Fault Zone Imaging from Correlations of Aftershock Waveforms
- 107 Downloads
We image an active fault zone environment using cross correlations of 154 15 s long 1992 Landers earthquake aftershock seismograms recorded along a line array. A group velocity and phase velocity dispersion analysis of the reconstructed Rayleigh waves and Love waves yields shear wave velocity images of the top 100 m along the 800 m long array that consists of 22 three component stations. Estimates of the position, width, and seismic velocity of a low-velocity zone are in good agreement with the findings of previous fault zone trapped waves studies. Our preferred solution indicates the zone is offset from the surface break to the east, 100–200 m wide, and characterized by a 30% velocity reduction. Imaging in the 2–6 Hz range resolves further a high-velocity body of similar width to the west of the fault break. Symmetry and shape of zero-lag correlation fields or focal spots indicate a frequency and position dependent wavefield composition. At frequencies greater than 4 Hz surface wave propagation dominates, whereas at lower frequencies the correlation field also exhibits signatures of body waves that likely interact with the high-velocity zone. The polarization and late arrival times of coherent wavefronts observed above the low-velocity zone indicate reflections associated with velocity contrasts in the fault zone environment. Our study highlights the utility of the high-frequency correlation wavefield obtained from records of local and regional seismicity. The approach does not depend on knowledge of earthquake source parameters, which suggests the method can return images quickly during aftershock campaigns to guide network updates for optimal coverage of interesting geological features.
KeywordsFault zones Imaging Surface waves Cross-correlation Aftershocks
We thank Z. Peng for help with the database and M. Wathelet, A. Mordret, and D. Faulkner for discussions. We thank the Editor B. Edwards, reviewer P.-E. Share, and an anonymous reviewer for comments that helped to improve the manuscript. G. Hillers acknowledges support through a Heisenberg fellowship from the German Research Foundation (HI 1714/1-2). M. Campillo acknowledges support from Institut Universitaire de France. This project has received funding from the European Research Council (ERC) under the European Union’s Horizon 2020 research and innovation program (grant Agreement No. 742335, F-IMAGE). Most figures are made using the Generic Mapping Tools (Wessel and Smith 1998).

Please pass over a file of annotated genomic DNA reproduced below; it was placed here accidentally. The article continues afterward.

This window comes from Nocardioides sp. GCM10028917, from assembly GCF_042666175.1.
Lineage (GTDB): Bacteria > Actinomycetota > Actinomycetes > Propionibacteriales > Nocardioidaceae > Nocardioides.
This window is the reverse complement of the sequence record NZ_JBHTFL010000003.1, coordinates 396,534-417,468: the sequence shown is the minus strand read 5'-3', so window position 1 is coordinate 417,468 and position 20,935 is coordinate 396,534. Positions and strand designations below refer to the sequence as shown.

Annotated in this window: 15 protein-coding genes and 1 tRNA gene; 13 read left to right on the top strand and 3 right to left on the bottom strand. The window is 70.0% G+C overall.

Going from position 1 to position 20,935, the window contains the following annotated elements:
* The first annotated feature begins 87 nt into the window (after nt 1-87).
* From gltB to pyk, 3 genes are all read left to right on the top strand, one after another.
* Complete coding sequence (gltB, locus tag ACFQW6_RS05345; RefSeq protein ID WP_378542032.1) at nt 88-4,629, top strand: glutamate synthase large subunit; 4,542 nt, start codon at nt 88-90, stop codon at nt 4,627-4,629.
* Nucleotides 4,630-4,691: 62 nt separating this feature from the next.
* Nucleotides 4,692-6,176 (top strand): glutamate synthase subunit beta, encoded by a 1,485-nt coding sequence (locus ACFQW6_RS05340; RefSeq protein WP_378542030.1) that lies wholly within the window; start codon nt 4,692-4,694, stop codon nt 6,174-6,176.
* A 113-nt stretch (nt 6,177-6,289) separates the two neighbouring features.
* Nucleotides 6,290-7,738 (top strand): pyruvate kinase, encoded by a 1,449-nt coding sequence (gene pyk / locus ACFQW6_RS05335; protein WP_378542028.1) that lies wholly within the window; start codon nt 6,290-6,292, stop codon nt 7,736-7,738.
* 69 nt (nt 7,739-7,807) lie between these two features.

- Aki, K. (1957). Space and time spectra of stationary stochastic waves, with special reference to microtremors. Bulletin of the Earthquake Research Institute, The University of Tokyo, 35, 415–457.Google Scholar
- Ben-Zion, Y., & Aki, K. (1990). Seismic radiation from an SH line source in a laterally heterogeneous planar fault zone. Bulletin of the Seismological Society of America, 80(4), 971–994.Google Scholar
- Campillo, M., & Paul, A. (2003). Long-range correlations in the diffuse seismic coda. Science. https://doi.org/10.1126/science.1078551.
- Campillo, M., Singh, S. K., Shapiro, N., Pacheco, J., & Herrmann, R. B. (1996). Crustal structure south of the Mexican volcanic belt, based on group velocity dispersion. Geofísica Internacional, 35, 361–370.Google Scholar
- Catheline, S., Benech, N., Brum, J., & Negreira, C. (2008). Time reversal of elastic waves in soft solids. Physical Review Letters, 100(6), 064301. https://doi.org/10.1103/PhysRevLett.100.064301.
- Chaput, J., Campillo, M., Aster, R. C., Roux, P., Kyle, P. R., Knox, H., et al. (2015). Multiple scattering from icequakes at Erebus volcano, Antarctica; Implications for imaging at glaciated volcanoes. Journal of Geophysical Research, 120, 1129–1141. https://doi.org/10.1002/2014JB011278.Google Scholar
- Fang, H., Zhang, H., Yao, H., Allam, A., Zigone, D., & Ben-Zion, Y., et al. (2016). A new algorithm for three-dimensional joint inversion of body wave and surface wave data and its application to the Southern California plate boundary region. Journal of Geophysical Research: Solid Earth. https://doi.org/10.1002/2015JB012702.